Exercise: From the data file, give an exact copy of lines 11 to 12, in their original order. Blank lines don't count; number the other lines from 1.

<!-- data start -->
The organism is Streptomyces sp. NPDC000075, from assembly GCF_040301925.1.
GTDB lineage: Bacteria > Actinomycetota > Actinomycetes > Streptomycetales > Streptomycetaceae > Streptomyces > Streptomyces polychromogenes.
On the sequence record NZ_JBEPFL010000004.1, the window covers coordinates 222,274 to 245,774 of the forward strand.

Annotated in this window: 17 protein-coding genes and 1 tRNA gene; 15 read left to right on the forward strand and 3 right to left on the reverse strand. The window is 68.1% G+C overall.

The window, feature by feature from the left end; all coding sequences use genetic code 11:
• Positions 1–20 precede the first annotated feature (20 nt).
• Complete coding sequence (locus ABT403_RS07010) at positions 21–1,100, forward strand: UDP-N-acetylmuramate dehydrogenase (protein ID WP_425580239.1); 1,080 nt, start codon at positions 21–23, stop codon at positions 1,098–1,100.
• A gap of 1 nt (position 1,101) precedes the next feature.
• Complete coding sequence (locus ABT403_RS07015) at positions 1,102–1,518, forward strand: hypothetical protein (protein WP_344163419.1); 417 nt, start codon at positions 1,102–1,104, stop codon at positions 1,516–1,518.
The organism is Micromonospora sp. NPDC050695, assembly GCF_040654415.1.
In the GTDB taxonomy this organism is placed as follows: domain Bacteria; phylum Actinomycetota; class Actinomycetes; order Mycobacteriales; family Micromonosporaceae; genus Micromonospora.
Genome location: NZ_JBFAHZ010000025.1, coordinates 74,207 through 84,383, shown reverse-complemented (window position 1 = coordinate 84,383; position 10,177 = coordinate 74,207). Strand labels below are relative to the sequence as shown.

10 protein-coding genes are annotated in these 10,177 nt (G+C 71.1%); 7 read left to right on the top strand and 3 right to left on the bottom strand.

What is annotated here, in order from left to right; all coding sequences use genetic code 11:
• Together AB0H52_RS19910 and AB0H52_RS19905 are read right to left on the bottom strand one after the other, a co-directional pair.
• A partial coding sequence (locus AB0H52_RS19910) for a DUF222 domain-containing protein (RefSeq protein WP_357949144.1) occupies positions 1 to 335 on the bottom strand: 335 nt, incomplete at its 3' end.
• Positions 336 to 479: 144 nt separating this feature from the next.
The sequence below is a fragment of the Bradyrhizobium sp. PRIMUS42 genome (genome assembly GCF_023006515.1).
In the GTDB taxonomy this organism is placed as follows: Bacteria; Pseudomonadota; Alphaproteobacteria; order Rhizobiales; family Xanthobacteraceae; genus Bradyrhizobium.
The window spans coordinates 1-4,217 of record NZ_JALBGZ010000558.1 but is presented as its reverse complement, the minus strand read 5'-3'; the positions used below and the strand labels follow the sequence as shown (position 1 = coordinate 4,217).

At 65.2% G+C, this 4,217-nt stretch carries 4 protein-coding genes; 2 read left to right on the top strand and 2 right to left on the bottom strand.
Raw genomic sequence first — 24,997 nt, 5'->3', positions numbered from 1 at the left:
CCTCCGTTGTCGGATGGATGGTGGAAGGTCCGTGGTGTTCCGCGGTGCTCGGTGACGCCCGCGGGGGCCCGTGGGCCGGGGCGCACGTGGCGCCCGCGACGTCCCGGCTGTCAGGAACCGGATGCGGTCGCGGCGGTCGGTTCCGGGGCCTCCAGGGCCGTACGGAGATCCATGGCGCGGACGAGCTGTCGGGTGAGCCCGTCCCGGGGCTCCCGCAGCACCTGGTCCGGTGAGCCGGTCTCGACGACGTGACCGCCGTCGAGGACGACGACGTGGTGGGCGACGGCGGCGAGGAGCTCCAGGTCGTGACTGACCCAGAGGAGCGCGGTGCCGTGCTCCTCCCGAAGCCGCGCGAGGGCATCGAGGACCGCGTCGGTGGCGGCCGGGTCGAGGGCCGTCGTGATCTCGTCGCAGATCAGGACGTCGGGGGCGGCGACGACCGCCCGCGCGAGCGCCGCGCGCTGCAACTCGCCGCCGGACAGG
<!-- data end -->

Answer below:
In the GTDB taxonomy this organism is placed as follows: domain Bacteria; phylum Actinomycetota; class Actinomycetes; order Mycobacteriales; family Micromonosporaceae; genus Micromonospora.
Genome location: NZ_JBFAHZ010000025.1, coordinates 74,207 through 84,383, shown reverse-complemented (window position 1 = coordinate 84,383; position 10,177 = coordinate 74,207). Strand labels below are relative to the sequence as shown.